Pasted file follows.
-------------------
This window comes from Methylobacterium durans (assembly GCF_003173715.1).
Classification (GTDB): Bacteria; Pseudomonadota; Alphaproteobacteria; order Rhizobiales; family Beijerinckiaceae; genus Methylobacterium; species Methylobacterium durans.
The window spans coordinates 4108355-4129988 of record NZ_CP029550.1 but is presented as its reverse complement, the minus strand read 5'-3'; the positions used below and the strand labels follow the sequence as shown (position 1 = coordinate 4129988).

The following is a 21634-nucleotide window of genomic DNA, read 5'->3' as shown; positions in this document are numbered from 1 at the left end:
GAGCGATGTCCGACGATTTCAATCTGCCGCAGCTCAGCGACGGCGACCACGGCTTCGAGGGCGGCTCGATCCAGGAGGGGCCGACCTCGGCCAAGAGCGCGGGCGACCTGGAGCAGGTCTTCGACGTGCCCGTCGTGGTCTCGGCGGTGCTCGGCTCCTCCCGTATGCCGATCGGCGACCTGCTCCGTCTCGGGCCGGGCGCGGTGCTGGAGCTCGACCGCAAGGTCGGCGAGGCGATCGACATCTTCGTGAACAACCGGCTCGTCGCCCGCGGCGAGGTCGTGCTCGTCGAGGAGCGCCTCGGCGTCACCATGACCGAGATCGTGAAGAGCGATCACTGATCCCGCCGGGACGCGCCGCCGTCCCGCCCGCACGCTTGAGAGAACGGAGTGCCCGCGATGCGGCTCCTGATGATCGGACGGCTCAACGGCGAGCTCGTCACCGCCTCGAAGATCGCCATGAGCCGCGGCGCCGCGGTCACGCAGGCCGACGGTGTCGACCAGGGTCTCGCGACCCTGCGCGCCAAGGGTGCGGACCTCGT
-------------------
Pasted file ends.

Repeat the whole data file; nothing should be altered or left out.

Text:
This window comes from Methylobacterium durans (assembly GCF_003173715.1).
Classification (GTDB): Bacteria; Pseudomonadota; Alphaproteobacteria; order Rhizobiales; family Beijerinckiaceae; genus Methylobacterium; species Methylobacterium durans.
The window spans coordinates 4108355-4129988 of record NZ_CP029550.1 but is presented as its reverse complement, the minus strand read 5'-3'; the positions used below and the strand labels follow the sequence as shown (position 1 = coordinate 4129988).

The following is a 21634-nucleotide window of genomic DNA, read 5'->3' as shown; positions in this document are numbered from 1 at the left end:
GAGCGATGTCCGACGATTTCAATCTGCCGCAGCTCAGCGACGGCGACCACGGCTTCGAGGGCGGCTCGATCCAGGAGGGGCCGACCTCGGCCAAGAGCGCGGGCGACCTGGAGCAGGTCTTCGACGTGCCCGTCGTGGTCTCGGCGGTGCTCGGCTCCTCCCGTATGCCGATCGGCGACCTGCTCCGTCTCGGGCCGGGCGCGGTGCTGGAGCTCGACCGCAAGGTCGGCGAGGCGATCGACATCTTCGTGAACAACCGGCTCGTCGCCCGCGGCGAGGTCGTGCTCGTCGAGGAGCGCCTCGGCGTCACCATGACCGAGATCGTGAAGAGCGATCACTGATCCCGCCGGGACGCGCCGCCGTCCCGCCCGCACGCTTGAGAGAACGGAGTGCCCGCGATGCGGCTCCTGATGATCGGACGGCTCAACGGCGAGCTCGTCACCGCCTCGAAGATCGCCATGAGCCGCGGCGCCGCGGTCACGCAGGCCGACGGTGTCGACCAGGGTCTCGCGACCCTGCGCGCCAAGGGTGCGGACCTCGT